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  • Sunday, November 2, 2014

    Glasgow

    I admit I love when someone sends me a donation for something very specific. Like Red's generous donation, which I am one day required to use for a steak dinner, or a donation I received that is specifically to be used for four shots of tequila, which I think I will save for the end. Sometimes, however, I get a donation that isn't for anything specific. That is how I'm able to stick with my budget and still get a bed to sleep in now and again, and a long hot shower and a roof over my head on a rainy day.
    That's how I used donations from my mom in Indiana in Glasgow.  I was able to spend a couple of days at the Tarton Lodge Hostel, which was once a church and masonic temple, and rumor has it, briefly lived the life of a night club.
    Now it's a temporary home for budget-minded travelers like me. Being able to stop like this is really the only reason I'm able to keep the blog up-to-date as often as I can. If you enjoy this blog, it's largely due to donations like this, so thanks mom!
    On my walk to the hostel, I went through Glasgow city center
    There was a protest taking place with people demanding higher wages for the citizens of Scotland, but there were people yelling about just about everything imaginable. It's also where I learned a little more about this thing called ISIS. Have you heard of it? Kidding, of course you have, but one of the greatest things about backpacking is delaying knowing about things like that. I like being out of the loop.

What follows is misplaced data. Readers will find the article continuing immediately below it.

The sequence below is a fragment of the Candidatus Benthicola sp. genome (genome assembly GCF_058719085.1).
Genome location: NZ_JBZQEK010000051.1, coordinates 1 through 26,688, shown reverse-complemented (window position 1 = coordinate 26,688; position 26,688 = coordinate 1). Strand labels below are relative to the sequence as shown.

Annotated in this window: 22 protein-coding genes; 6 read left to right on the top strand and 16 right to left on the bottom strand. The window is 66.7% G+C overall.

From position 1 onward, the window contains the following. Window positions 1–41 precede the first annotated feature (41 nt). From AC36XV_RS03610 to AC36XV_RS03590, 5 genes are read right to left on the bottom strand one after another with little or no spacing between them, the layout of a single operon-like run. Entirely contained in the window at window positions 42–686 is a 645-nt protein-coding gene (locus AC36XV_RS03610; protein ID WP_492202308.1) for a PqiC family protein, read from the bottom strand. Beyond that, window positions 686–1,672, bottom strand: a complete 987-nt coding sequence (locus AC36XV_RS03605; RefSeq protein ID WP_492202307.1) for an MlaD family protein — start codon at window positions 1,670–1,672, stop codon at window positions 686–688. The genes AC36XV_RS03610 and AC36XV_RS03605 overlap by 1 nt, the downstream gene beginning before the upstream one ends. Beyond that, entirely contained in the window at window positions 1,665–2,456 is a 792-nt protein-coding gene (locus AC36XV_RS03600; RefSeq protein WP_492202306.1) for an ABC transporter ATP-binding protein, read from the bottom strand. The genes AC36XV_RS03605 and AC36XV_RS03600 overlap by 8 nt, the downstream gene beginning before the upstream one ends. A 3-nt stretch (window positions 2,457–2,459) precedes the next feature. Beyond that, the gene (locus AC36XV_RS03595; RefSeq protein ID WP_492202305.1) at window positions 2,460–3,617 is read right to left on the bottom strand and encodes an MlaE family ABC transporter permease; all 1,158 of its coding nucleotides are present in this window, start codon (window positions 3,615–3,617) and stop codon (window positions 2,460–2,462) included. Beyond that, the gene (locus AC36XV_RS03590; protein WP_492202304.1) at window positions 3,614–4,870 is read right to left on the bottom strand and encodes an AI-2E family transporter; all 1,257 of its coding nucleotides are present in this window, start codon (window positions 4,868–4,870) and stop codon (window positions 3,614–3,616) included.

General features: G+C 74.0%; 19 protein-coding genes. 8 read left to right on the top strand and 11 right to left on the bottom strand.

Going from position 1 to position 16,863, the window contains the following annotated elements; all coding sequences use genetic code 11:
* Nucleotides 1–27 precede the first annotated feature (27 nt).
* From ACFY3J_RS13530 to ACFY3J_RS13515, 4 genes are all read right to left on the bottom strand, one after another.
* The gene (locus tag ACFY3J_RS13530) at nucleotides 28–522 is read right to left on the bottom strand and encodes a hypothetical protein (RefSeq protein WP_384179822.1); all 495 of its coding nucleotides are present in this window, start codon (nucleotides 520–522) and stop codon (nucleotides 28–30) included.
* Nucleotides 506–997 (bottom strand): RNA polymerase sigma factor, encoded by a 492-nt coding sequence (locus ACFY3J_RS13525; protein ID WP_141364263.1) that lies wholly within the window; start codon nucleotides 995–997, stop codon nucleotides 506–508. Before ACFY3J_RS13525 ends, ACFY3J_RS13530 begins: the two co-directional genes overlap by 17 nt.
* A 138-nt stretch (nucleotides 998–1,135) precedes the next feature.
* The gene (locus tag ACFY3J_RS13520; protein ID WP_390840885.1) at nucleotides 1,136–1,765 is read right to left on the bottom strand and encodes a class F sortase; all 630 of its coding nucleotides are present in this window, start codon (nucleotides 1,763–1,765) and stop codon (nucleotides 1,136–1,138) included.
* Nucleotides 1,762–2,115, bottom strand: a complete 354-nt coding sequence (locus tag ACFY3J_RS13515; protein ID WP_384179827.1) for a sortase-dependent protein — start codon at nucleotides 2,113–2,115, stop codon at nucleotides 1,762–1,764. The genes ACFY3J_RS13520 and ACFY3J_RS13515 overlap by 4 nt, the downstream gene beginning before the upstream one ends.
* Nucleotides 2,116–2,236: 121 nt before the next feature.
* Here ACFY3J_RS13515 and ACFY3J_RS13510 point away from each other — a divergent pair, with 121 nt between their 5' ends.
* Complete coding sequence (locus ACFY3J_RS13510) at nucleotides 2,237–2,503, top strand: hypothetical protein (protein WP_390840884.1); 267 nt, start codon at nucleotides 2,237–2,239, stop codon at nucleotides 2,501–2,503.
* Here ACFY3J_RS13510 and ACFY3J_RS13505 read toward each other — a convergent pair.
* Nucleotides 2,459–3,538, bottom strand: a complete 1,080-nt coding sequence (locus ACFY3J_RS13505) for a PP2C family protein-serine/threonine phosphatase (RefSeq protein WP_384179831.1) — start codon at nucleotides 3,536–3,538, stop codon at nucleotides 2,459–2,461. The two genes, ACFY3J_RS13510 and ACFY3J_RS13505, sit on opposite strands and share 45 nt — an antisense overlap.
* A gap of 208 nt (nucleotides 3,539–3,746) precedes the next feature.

There were so many groups downtown that I didn't really know who organized it. This man was from the Scottish Communist Party, but there were groups protesting just about everything. I walked through them like a giant eyeball, just observing, not having much of an opinion, not getting angry, not yelling. Just strolling through a crowd of frustrated people like they were trees in a park. News from the US doesn't even concern me much anymore. I have no idea what's happening with any celebrities or politicians. I still haven't panicked about Ebola. I haven't worried about anything happening in the Middle East. Not having an address or staying in one place too long has a way of making you feel disconnected to policies, countries, and borders. I'm not sure if this is a good thing, but I do know it feels good to me.